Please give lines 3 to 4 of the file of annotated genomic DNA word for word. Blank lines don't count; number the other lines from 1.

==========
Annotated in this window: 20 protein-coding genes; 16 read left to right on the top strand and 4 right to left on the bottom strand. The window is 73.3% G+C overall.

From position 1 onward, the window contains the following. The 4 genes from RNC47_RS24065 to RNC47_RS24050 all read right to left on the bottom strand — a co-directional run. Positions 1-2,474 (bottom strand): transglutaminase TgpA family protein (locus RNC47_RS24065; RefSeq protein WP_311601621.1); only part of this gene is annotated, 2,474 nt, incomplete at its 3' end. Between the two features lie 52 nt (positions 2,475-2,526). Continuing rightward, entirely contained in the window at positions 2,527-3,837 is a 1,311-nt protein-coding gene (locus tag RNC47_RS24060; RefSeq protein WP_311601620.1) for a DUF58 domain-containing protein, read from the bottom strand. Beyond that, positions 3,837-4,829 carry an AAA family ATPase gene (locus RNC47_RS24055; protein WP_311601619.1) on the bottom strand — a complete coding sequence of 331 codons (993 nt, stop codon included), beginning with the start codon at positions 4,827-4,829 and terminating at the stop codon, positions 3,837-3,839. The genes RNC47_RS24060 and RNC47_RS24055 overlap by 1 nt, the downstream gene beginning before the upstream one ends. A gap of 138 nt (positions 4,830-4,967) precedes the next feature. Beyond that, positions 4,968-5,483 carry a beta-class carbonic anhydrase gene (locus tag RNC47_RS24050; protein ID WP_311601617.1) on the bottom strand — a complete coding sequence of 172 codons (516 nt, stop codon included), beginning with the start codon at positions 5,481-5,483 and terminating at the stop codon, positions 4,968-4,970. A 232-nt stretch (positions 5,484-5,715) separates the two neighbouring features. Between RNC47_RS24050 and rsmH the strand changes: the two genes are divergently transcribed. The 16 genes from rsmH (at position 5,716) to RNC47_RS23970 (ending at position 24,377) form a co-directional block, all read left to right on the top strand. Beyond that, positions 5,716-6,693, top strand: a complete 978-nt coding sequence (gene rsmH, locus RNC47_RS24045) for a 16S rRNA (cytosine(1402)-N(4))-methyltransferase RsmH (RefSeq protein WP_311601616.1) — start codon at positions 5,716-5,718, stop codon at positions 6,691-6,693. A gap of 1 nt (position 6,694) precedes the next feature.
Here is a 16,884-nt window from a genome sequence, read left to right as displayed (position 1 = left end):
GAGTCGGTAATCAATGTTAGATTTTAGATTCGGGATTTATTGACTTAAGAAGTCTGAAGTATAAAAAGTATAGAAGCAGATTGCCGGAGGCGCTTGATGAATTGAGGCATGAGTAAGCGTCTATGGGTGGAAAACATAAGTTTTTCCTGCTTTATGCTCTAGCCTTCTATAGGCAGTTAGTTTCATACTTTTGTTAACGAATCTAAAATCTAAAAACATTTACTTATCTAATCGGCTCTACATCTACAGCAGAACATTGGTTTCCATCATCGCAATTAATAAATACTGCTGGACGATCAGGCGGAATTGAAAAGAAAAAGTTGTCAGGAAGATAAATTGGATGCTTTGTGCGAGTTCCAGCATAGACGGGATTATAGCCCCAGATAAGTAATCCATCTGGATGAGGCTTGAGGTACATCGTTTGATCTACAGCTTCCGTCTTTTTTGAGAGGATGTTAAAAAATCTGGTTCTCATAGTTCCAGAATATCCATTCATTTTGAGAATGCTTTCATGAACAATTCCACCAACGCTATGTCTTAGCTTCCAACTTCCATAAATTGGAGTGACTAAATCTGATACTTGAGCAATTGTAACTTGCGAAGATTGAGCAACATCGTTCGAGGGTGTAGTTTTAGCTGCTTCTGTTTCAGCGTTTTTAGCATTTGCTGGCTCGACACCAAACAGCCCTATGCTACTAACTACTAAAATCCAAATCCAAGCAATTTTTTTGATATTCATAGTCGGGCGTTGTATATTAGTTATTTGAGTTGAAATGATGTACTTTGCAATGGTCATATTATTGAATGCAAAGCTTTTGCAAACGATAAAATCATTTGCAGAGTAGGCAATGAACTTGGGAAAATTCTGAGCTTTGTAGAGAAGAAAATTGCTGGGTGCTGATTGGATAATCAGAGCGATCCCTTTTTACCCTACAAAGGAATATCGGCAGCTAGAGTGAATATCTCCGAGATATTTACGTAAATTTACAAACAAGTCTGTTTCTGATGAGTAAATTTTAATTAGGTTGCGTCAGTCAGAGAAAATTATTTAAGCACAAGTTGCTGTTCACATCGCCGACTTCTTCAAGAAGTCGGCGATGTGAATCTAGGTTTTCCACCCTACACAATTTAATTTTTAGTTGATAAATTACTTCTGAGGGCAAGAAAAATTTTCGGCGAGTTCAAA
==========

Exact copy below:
Here is a 16,884-nt window from a genome sequence, read left to right as displayed (position 1 = left end):
GAGTCGGTAATCAATGTTAGATTTTAGATTCGGGATTTATTGACTTAAGAAGTCTGAAGTATAAAAAGTATAGAAGCAGATTGCCGGAGGCGCTTGATGAATTGAGGCATGAGTAAGCGTCTATGGGTGGAAAACATAAGTTTTTCCTGCTTTATGCTCTAGCCTTCTATAGGCAGTTAGTTTCATACTTTTGTTAACGAATCTAAAATCTAAAAACATTTACTTATCTAATCGGCTCTACATCTACAGCAGAACATTGGTTTCCATCATCGCAATTAATAAATACTGCTGGACGATCAGGCGGAATTGAAAAGAAAAAGTTGTCAGGAAGATAAATTGGATGCTTTGTGCGAGTTCCAGCATAGACGGGATTATAGCCCCAGATAAGTAATCCATCTGGATGAGGCTTGAGGTACATCGTTTGATCTACAGCTTCCGTCTTTTTTGAGAGGATGTTAAAAAATCTGGTTCTCATAGTTCCAGAATATCCATTCATTTTGAGAATGCTTTCATGAACAATTCCACCAACGCTATGTCTTAGCTTCCAACTTCCATAAATTGGAGTGACTAAATCTGATACTTGAGCAATTGTAACTTGCGAAGATTGAGCAACATCGTTCGAGGGTGTAGTTTTAGCTGCTTCTGTTTCAGCGTTTTTAGCATTTGCTGGCTCGACACCAAACAGCCCTATGCTACTAACTACTAAAATCCAAATCCAAGCAATTTTTTTGATATTCATAGTCGGGCGTTGTATATTAGTTATTTGAGTTGAAATGATGTACTTTGCAATGGTCATATTATTGAATGCAAAGCTTTTGCAAACGATAAAATCATTTGCAGAGTAGGCAATGAACTTGGGAAAATTCTGAGCTTTGTAGAGAAGAAAATTGCTGGGTGCTGATTGGATAATCAGAGCGATCCCTTTTTACCCTACAAAGGAATATCGGCAGCTAGAGTGAATATCTCCGAGATATTTACGTAAATTTACAAACAAGTCTGTTTCTGATGAGTAAATTTTAATTAGGTTGCGTCAGTCAGAGAAAATTATTTAAGCACAAGTTGCTGTTCACATCGCCGACTTCTTCAAGAAGTCGGCGATGTGAATCTAGGTTTTCCACCCTACACAATTTAATTTTTAGTTGATAAATTACTTCTGAGGGCAAGAAAAATTTTCGGCGAGTTCAAA